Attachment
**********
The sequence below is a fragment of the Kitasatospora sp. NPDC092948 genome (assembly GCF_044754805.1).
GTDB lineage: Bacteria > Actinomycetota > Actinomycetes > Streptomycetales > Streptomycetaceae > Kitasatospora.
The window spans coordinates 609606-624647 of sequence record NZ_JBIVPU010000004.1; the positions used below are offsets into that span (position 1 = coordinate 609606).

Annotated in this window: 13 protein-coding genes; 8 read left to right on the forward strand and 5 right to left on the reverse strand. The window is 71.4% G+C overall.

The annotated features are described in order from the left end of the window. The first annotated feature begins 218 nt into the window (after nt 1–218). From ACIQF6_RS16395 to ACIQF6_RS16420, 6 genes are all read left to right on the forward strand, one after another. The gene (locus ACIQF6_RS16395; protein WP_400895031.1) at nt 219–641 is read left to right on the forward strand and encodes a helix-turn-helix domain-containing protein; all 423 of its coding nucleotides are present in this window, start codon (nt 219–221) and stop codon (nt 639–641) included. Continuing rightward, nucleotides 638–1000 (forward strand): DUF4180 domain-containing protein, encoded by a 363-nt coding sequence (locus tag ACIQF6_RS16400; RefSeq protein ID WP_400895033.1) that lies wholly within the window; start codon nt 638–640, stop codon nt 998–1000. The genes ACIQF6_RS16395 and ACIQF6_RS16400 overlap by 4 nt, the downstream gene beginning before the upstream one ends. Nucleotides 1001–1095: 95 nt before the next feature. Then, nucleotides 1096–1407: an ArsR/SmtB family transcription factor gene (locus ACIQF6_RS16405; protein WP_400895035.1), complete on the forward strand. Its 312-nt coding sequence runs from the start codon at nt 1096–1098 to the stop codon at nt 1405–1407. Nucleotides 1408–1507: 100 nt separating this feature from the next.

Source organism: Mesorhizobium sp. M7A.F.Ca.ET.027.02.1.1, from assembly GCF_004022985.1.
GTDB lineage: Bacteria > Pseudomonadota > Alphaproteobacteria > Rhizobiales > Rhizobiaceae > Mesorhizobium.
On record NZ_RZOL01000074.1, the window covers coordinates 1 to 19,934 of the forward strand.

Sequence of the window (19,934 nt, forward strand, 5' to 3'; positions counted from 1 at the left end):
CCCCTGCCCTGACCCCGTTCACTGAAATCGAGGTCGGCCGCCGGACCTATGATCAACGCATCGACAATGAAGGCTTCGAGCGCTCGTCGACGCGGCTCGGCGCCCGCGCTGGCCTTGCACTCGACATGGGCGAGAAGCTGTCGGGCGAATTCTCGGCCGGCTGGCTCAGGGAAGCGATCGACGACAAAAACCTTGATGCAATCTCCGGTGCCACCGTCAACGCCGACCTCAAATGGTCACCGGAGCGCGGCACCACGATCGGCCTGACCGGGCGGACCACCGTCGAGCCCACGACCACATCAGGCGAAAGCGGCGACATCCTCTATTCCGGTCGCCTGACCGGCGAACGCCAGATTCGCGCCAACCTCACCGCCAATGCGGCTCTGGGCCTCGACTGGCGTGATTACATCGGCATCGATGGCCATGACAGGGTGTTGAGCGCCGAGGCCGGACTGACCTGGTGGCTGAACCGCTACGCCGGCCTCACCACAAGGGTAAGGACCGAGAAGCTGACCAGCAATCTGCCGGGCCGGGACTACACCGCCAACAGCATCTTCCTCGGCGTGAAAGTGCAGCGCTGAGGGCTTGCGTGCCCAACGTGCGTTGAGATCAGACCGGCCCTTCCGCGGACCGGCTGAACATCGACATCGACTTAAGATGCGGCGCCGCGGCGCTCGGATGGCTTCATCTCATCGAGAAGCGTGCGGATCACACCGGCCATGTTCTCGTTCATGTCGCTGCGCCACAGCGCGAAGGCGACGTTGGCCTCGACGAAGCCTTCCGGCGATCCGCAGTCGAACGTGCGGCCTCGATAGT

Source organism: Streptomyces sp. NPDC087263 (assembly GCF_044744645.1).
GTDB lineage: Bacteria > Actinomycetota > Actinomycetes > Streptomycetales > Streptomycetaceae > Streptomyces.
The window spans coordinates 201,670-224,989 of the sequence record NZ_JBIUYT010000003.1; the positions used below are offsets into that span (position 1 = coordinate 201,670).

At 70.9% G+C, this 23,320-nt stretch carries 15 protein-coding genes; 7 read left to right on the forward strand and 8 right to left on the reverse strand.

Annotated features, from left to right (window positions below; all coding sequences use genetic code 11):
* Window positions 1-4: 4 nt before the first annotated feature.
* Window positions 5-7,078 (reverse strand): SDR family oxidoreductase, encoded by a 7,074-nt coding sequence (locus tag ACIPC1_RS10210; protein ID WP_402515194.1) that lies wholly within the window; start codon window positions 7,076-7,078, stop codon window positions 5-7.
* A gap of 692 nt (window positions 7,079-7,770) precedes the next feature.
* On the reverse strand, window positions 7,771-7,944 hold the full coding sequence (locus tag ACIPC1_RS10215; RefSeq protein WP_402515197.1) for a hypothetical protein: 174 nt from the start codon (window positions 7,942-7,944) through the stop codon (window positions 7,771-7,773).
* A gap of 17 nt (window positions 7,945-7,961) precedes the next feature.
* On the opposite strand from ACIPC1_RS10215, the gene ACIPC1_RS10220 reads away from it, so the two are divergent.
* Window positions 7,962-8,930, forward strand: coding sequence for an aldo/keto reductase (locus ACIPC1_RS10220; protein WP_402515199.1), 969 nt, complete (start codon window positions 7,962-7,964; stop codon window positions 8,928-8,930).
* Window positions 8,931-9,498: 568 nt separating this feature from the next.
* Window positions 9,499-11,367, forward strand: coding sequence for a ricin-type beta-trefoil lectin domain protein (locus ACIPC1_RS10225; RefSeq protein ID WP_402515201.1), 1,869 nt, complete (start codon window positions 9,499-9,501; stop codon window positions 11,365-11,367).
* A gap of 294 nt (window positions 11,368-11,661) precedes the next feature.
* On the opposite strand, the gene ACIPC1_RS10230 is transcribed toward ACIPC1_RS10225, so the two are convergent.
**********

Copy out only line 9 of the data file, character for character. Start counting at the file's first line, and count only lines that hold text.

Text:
Sequence of the window (19,934 nt, forward strand, 5' to 3'; positions counted from 1 at the left end):